Today’s post comes from Content Development Specialist Evan Holt. This is Evan’s fourth year completing the Frontenac Challenge!
Frontenac Provincial Park offers a unique challenge to autumn visitors that isn’t found elsewhere in the province. About half-way through my first attempt at hiking the complete 160 km of the challenge I found myself falling in love with the park.
Here’s a quick look at a growing destination for hikers, campers, canoeists and trail runners.
Continue reading 2016 Frontenac Challenge wrap-up
Not all who wander are lost, but if you’re heading out to the backcountry, you might want to try few of these apps.
They’ll point you in the right direction and make sure you get there and back again safely.
Continue reading 7 apps for hardcore hikers
To many, camping brings visions of sunshine, the leaves trembling as the trees slowly sway in the wind, sand and waves gently crashing around your toes as you enjoy your days on the beach. Your face is flush with your first dose of spring sunshine and your ears are filled with the beautiful songs of migrating birds.
Sounds wonderful, doesn’t it?
Here are our top ten reasons to try spring camping this season:
Today’s post comes from Carol Dersh, our natural heritage education leader at Lake Superior Provincial Park.
Slippery, steep and rugged sections ahead. . .
…what a fitting description of Lake Superior Provincial Park’s 65 km Coastal Trail.
If you like wild places, rugged hikes, varied terrain, dark night skies, an endless horizon, fewer biting insects and spectacular rocks, this is the trail for you.
Continue reading Take a walk on the wild side on Lake Superior’s Coastal Trail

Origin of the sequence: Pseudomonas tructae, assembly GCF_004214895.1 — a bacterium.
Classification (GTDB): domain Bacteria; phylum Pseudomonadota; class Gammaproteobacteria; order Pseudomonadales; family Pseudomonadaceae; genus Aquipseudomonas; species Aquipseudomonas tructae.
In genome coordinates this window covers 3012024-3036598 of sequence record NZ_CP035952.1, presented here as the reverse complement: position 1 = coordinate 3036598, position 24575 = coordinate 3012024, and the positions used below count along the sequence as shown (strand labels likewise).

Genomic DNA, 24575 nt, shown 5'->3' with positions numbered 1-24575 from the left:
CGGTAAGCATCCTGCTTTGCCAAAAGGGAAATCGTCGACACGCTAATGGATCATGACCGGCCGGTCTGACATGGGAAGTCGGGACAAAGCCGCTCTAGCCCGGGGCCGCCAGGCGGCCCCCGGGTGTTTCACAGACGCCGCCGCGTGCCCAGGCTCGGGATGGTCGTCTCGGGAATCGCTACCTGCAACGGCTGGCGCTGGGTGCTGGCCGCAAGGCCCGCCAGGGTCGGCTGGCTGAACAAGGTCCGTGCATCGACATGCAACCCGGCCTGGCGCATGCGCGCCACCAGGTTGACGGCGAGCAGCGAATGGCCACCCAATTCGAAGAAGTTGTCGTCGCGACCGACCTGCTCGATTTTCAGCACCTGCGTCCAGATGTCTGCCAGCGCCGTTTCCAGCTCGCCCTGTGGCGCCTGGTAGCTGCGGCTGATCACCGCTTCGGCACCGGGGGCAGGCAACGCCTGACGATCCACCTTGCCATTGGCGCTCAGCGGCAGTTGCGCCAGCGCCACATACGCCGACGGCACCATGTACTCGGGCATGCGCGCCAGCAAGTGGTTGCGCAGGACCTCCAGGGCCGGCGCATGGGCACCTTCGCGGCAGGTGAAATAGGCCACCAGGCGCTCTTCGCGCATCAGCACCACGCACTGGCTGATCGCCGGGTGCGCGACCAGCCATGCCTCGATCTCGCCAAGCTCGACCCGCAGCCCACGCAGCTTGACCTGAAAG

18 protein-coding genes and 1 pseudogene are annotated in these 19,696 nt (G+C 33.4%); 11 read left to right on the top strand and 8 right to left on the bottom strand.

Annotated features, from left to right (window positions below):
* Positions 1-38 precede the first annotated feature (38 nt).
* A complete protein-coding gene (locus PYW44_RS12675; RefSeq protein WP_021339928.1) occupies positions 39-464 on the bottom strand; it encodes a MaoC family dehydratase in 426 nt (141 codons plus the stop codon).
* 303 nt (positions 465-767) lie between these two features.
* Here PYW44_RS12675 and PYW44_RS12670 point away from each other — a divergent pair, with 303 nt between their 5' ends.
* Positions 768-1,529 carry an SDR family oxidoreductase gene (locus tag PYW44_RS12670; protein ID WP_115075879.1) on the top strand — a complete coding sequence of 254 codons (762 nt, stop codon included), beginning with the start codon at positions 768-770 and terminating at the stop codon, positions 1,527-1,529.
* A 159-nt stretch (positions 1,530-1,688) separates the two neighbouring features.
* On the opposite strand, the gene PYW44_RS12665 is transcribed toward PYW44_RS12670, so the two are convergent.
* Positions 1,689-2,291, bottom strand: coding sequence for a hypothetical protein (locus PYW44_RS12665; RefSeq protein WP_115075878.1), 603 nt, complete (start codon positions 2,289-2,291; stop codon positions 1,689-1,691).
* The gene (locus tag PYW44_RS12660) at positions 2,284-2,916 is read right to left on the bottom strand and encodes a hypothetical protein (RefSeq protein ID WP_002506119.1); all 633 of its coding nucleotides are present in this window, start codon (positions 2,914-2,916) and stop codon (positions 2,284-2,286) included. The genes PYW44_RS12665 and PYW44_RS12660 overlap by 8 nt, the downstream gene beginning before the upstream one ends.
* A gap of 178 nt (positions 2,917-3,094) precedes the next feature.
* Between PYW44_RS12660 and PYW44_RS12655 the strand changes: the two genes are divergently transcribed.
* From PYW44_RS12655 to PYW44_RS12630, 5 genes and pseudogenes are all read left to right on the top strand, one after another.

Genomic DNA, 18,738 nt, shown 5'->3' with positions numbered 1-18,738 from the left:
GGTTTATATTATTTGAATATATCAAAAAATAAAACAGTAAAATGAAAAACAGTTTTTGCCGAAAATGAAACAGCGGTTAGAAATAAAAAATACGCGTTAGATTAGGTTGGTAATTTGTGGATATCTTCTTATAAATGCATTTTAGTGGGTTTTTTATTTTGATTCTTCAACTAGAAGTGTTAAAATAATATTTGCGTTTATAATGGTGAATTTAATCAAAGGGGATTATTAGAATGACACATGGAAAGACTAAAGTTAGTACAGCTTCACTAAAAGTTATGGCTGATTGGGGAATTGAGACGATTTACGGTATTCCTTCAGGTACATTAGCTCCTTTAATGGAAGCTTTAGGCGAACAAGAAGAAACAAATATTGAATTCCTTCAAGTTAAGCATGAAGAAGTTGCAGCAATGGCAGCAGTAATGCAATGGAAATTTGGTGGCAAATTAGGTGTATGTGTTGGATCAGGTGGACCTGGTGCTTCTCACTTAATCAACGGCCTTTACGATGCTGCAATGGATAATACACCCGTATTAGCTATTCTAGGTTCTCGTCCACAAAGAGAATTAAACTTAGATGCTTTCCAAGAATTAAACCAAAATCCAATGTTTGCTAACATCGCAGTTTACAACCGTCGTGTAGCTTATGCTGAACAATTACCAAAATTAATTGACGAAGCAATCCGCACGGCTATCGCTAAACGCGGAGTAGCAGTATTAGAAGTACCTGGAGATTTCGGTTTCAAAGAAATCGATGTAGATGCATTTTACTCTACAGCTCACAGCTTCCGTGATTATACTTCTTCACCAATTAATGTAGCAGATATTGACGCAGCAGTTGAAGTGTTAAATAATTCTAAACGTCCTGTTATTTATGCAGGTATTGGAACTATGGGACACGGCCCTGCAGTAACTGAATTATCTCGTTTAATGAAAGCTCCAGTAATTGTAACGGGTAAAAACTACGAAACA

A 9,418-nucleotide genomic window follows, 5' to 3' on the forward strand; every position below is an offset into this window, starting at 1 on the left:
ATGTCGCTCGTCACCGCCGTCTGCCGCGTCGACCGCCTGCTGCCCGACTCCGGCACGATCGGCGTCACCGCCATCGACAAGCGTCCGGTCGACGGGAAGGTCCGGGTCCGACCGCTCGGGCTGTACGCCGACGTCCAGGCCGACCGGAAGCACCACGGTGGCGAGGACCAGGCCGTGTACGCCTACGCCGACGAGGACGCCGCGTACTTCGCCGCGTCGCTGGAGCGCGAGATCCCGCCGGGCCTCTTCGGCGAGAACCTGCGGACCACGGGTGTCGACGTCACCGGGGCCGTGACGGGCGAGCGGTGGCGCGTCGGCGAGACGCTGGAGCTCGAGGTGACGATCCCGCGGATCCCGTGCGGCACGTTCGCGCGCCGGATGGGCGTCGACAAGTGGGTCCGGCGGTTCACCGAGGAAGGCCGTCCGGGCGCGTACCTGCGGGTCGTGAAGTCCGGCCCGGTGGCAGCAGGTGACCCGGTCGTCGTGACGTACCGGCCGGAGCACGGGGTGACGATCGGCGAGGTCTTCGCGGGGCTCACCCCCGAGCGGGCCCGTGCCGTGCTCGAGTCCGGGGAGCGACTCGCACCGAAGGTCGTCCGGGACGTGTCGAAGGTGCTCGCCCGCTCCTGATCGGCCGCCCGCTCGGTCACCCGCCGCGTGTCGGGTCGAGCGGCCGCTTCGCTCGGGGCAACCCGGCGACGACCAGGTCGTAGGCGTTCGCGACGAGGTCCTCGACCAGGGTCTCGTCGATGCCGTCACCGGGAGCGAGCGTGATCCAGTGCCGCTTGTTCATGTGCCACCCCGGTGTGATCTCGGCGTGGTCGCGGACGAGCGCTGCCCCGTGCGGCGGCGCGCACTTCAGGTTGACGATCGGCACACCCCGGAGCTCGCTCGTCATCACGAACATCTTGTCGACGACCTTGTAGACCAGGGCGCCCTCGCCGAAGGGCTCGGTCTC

Many people flock to Wasaga Beach Provincial Park for the sandy beach… but so do the birds!
Piping Plovers are small shorebirds seen scurrying along sandy shorelines or backs of beaches where water has pooled, searching for insects and small crustaceans. Although well camouflaged, Piping Plovers are identifiable by their short orange bills and bright orange legs. These shorebirds may be little, weighing about 2 ounces and 6 inches in length, but they are mighty. Twice a year they migrate approximately 2,000 miles to the Atlantic Coast of Mexico.
Continue reading Flocking to Wasaga Beach
Every year, more than a million people visit Ontario Parks to witness the splendor of the fall colours. After all, there are 8.2 million ha of provincial parks that set the horizon on fire, with their ever-turning reds, greens, oranges and yellows.
But is there anything else to see other than the leaves? Absolutely! With 1800 km of trails across the province, you just have to know where to look and what to look for.
Fall hiking is one of the best ways to appreciate the splendors of autumn that continue long after the leaves have fallen.
Continue reading Fall hiking: more than just red leaves
1. Book a Prince Edward County adventure
Maple Rest Heritage House is a four-bedroom Victorian farmhouse. Jacques Cottage has a beautiful view of Lake Ontario. You can book either for a fall getaway to Prince Edward County this fall through Sandbanks Provincial Park.
2. Find a quiet corner of Algonquin
Check out these tips from staff on how to explore a less busy side of Algonquin in the fall.
Continue reading 10 ways to enjoy fall at Ontario Parks
All kinds of sporting events are held at Ontario Parks every year. Trail runs, road races, triathlons, cycling events, cross-country ski events, and even a hiker’s challenge. At least one of the running events is a qualifier for the Boston Marathon.
Check the Ontario Parks’ calendar of events for listings. New events are added all the time. Friends volunteer organizations plan many of the sporting events and often have event information on their websites.
Continue reading Sporting events at Ontario Parks